When it comes to the world’s most famous band, there was no member more mysterious (and least concerned with cultivating his public persona) than George Harrison.
As noted in The New York Times, his wife once said “When he used to be asked how he’d like to be remembered, he said, ‘I don’t care, I don’t care if I’m remembered,’ but quickly added that she didn’t believe he meant it.
Martin Scorcese’s illuminating portrait of Harrison includes previously unseen footage kept secret and sacred by the musical innovator himself. It’s also full of touching interviews with band members, family, close friends, Eric Clapton, Tom Petty, and other fascinating figures he surrounded himself with.
George is a kaleidoscope and honest look at Harrisons’ raw talent, varied creative interests, evolving perspectives, and his reluctant road to stardom. And like most of these, the soundtrack is stellar.
Good Ol’ Freda (2013)
4 Ringo Starrs
The tagline for Good Ol’ Freda reads, “Behind a great band, there was a great woman.” When she was just seventeen, the self-proclaimed lifelong Beatles fan says the group needed a secretary and, boom, she landed her “dream job.”
From there, she stayed with them for ten years, becoming much more like a family member than anything else.
In turn, Freda Kelly watched the band gradually dissolve from a much closer angle than most people ever got to see. And she talks about all of it in this documentary.
Lennon Or McCartney (2014)
3.5 Ringo Starrs
Lennon or McCartney is a social experiment that attempts to settle a great debate. Over ten years, 550 artists and stars were interviewed and along the way, they were unexpectedly asked “Lennon or McCartney?”
The rules were simple: answer only with the name. But the answer was anything but.
As for the “winner,” I refuse to spoil this one, although many may call it the inexorable surprise. There also some very interesting answers and explanations from those refusing to split up The Beatles. One person says they’re like “Reeses Pieces,” and I’d tend to agree with that stance.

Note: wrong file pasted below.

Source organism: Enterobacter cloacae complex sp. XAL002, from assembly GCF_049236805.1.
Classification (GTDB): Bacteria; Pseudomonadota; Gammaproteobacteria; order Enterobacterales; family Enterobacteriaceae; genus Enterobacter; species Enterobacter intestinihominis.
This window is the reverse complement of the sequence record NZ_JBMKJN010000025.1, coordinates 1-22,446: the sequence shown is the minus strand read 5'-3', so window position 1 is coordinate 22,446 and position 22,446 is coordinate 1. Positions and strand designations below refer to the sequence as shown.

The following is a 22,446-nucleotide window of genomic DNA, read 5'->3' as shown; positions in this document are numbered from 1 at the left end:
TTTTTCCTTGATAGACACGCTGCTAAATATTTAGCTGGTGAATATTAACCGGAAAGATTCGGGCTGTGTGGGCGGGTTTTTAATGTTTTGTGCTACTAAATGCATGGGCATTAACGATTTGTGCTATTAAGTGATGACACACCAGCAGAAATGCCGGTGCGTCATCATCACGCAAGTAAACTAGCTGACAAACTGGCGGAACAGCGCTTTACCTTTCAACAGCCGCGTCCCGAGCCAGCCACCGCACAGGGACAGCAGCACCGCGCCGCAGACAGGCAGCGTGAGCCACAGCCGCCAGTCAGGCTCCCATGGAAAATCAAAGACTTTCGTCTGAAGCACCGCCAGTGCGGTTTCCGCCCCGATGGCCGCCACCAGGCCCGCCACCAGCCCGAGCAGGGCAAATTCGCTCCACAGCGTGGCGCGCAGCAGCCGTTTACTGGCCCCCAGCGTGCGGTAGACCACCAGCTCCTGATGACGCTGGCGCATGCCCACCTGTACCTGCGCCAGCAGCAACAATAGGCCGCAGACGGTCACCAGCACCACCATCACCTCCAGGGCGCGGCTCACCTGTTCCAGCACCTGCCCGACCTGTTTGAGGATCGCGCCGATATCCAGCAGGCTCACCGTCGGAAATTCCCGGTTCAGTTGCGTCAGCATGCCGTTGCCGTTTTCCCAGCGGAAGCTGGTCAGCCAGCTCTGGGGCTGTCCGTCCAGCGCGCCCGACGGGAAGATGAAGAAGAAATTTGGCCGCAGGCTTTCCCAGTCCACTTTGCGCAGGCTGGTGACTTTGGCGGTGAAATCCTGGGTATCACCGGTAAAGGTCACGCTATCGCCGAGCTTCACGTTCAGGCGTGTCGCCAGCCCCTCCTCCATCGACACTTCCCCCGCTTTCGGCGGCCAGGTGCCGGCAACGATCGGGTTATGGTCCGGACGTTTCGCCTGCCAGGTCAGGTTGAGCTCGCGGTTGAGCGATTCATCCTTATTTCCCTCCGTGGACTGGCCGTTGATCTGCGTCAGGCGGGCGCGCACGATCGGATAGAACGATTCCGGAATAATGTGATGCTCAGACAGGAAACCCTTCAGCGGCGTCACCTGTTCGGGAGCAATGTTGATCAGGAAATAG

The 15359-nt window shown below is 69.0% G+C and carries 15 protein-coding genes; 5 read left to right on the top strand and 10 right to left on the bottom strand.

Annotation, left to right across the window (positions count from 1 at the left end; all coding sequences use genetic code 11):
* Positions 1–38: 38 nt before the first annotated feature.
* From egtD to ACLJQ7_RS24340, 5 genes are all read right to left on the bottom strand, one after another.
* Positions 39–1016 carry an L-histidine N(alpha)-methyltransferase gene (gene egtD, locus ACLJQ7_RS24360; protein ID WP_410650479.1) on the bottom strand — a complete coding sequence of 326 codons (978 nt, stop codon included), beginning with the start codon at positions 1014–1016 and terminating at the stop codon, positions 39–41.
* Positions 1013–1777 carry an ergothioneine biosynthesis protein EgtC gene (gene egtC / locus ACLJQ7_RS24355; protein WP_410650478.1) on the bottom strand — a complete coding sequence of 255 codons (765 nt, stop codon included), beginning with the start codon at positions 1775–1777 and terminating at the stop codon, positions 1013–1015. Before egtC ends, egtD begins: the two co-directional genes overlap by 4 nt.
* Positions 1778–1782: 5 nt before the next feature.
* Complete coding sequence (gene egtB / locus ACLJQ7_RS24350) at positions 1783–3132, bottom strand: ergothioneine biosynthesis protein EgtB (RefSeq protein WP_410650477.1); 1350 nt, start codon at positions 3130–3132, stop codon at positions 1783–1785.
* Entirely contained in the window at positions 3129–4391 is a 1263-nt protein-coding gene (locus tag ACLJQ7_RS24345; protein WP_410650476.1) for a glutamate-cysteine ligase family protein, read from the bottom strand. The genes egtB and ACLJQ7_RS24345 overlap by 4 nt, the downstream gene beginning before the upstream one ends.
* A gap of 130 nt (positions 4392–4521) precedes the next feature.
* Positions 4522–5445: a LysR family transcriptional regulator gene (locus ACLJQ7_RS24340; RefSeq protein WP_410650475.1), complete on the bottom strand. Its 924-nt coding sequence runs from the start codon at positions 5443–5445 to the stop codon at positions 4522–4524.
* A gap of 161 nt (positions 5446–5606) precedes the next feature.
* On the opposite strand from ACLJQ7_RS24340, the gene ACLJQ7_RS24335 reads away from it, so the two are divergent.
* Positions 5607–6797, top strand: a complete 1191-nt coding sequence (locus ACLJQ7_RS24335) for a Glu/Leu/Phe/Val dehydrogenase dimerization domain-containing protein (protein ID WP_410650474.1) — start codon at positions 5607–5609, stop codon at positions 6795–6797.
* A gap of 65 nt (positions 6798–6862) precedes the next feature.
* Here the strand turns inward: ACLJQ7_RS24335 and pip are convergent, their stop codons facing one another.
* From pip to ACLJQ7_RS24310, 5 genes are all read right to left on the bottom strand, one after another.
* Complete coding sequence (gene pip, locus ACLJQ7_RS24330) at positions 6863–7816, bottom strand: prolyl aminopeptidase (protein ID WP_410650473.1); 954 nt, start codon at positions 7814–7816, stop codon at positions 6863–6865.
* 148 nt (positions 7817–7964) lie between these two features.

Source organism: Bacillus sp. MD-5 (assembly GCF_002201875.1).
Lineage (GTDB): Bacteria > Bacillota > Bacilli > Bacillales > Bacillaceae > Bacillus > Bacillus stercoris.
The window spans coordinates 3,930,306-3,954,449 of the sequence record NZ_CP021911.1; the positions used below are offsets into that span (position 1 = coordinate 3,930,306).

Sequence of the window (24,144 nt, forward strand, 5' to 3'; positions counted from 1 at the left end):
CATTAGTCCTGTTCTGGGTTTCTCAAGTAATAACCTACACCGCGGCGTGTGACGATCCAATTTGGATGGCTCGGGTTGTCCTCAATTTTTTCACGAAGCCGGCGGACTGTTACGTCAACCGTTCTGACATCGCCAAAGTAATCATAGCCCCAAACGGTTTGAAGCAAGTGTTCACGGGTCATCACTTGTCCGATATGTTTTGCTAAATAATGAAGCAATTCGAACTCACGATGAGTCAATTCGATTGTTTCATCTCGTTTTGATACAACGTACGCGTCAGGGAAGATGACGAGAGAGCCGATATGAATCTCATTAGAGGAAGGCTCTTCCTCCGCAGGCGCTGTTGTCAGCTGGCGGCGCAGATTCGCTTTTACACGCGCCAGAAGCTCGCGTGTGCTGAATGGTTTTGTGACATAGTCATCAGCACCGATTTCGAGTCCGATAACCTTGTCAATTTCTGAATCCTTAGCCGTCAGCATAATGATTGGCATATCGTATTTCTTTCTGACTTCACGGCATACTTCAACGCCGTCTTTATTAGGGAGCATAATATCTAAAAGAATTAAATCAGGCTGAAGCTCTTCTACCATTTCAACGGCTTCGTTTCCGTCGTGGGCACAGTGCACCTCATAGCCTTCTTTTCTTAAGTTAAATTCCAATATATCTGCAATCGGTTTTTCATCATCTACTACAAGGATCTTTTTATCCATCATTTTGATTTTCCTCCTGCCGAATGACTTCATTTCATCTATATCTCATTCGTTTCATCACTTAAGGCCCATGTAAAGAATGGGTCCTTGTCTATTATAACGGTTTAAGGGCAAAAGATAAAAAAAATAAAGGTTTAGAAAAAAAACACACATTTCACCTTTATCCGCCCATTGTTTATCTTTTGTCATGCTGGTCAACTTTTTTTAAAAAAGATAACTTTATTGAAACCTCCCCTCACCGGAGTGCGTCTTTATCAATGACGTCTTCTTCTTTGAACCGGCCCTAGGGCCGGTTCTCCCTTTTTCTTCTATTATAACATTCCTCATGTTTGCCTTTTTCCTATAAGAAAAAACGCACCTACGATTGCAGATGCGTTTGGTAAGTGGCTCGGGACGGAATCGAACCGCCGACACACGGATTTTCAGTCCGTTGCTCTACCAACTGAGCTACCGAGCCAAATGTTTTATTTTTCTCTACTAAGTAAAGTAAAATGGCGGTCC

A few caught off-guard celebs take the easy way out and say “pass.” But that’s no fun. Obviously, what makes this singular question so compelling is how difficult it is for just about anyone to answer. So, can you?
The Beatles: Eight Days a Week (2016)
5 Ringo Starrs
Eight Days A Week was directed by Academy Award-winner Ron Howard. And if you’re more interested in “the touring years” than reliving the band’s disbandment, this is the documentary you want.
Howard has unearthed incredible concert footage from the height of Beatlemania. Frankly, I think the result is something magical. And I’m not the only one. This 2016 standout won the Grammy for Best Music Film.
You can watch it on Hulu right now.
The Beatles: Get Back (2021)
If you haven’t heard, there’s a new docu-series about this iconic band of brits on the verge of its big debut. Originally scheduled for September of last year, it’s finally coming to Disney+ in November.
The Peter Jackson project will be split into three parts, heavily recounting the making of their final album, Let it Be. Much of the never-before-seen footage is from 1969, but it’s being remastered and revisited in expansive and exciting ways. Per Variety, the highly anticipated project is set to roll out over three days, November 25, 26, and 27, 2021.
According to the official announcement, Paul McCartney, Ringo Starr, Yoko Ono Lennon, and Olivia Harrison are all supportive and excited about Get Back.
The question is, are you?